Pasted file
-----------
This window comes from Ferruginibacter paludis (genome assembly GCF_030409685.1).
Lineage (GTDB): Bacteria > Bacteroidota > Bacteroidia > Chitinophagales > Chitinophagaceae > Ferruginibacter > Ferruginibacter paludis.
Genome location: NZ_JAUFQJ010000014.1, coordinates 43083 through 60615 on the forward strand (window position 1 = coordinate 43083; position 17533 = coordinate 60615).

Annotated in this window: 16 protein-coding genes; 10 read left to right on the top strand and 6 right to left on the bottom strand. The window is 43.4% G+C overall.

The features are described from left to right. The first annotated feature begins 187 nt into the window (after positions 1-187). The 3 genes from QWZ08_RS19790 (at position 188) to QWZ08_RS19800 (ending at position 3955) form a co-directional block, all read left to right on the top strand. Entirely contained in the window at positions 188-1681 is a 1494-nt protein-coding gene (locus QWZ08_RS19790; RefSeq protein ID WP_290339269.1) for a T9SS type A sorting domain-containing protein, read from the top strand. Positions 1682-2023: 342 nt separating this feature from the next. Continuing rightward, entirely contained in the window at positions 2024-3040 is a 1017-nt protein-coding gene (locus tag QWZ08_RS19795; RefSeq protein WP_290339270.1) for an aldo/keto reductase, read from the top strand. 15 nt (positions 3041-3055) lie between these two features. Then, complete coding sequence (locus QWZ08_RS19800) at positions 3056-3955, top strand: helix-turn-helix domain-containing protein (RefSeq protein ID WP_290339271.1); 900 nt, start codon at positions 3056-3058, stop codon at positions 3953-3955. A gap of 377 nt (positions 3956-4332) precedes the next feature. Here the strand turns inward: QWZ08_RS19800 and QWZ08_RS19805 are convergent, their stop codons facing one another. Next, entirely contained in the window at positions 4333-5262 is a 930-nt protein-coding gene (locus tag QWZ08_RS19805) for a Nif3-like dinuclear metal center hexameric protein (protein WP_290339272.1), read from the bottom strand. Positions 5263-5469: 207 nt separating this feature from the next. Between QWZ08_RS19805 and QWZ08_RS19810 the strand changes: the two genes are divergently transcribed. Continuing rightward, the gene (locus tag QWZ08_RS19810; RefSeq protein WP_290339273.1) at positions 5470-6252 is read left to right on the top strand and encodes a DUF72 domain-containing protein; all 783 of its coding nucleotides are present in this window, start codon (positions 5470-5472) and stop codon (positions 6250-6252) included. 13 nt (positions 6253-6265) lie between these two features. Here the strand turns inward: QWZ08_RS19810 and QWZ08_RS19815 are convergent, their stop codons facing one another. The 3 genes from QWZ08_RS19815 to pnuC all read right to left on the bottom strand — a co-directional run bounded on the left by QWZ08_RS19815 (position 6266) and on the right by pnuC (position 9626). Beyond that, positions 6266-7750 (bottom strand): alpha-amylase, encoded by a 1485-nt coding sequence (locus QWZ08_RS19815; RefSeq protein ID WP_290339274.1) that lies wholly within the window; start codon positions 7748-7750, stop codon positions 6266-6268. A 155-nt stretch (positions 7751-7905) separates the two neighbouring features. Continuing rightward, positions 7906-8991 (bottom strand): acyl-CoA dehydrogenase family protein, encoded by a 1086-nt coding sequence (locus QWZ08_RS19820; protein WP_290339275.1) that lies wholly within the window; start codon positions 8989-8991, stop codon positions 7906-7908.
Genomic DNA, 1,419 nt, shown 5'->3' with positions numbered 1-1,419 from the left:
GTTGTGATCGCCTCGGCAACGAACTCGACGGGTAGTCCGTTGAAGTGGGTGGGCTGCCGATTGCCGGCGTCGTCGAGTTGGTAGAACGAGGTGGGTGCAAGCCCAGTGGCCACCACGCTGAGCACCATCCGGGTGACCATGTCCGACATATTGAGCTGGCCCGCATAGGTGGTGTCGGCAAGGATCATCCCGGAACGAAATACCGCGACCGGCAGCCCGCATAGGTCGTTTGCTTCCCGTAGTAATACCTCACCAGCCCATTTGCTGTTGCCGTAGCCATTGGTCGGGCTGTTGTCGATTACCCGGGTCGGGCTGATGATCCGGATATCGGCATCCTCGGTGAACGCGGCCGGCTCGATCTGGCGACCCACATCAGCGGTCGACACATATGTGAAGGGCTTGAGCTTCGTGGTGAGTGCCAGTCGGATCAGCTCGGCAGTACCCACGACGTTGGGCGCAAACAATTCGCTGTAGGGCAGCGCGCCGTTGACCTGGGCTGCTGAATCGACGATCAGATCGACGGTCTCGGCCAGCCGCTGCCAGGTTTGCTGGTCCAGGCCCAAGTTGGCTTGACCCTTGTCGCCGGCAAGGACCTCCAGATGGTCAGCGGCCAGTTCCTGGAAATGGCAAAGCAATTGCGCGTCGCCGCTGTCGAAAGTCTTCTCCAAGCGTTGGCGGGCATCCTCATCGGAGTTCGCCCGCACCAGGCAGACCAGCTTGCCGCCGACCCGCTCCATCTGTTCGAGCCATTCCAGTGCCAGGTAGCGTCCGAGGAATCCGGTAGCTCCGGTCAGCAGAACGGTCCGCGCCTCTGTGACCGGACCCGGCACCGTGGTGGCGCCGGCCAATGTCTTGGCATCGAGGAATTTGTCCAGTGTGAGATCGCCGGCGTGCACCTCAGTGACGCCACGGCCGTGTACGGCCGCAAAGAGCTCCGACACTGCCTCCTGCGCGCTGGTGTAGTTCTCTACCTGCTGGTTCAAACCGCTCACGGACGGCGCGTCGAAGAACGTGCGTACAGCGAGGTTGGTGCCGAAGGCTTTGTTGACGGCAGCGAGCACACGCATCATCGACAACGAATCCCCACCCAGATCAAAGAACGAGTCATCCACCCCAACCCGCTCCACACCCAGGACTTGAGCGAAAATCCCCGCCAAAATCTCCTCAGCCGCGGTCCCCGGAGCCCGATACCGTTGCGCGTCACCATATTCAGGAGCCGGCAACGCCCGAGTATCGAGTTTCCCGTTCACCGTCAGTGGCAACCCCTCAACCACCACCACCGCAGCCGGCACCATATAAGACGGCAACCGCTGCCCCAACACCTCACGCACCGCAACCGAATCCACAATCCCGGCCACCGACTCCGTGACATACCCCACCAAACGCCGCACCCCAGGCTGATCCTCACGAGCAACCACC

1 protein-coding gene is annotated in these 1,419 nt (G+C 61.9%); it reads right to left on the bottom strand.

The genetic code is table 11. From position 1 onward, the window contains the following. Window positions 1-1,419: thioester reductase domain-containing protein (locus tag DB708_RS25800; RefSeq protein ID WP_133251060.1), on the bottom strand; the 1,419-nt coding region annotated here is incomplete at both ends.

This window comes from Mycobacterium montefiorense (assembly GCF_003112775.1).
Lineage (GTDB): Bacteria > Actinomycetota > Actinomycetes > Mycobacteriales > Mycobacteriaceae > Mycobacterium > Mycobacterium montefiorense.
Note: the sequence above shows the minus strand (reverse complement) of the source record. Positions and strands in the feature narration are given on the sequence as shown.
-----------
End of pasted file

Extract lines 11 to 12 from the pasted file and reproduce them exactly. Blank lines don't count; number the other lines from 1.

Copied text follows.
Lineage (GTDB): Bacteria > Actinomycetota > Actinomycetes > Mycobacteriales > Mycobacteriaceae > Mycobacterium > Mycobacterium montefiorense.
Note: the sequence above shows the minus strand (reverse complement) of the source record. Positions and strands in the feature narration are given on the sequence as shown.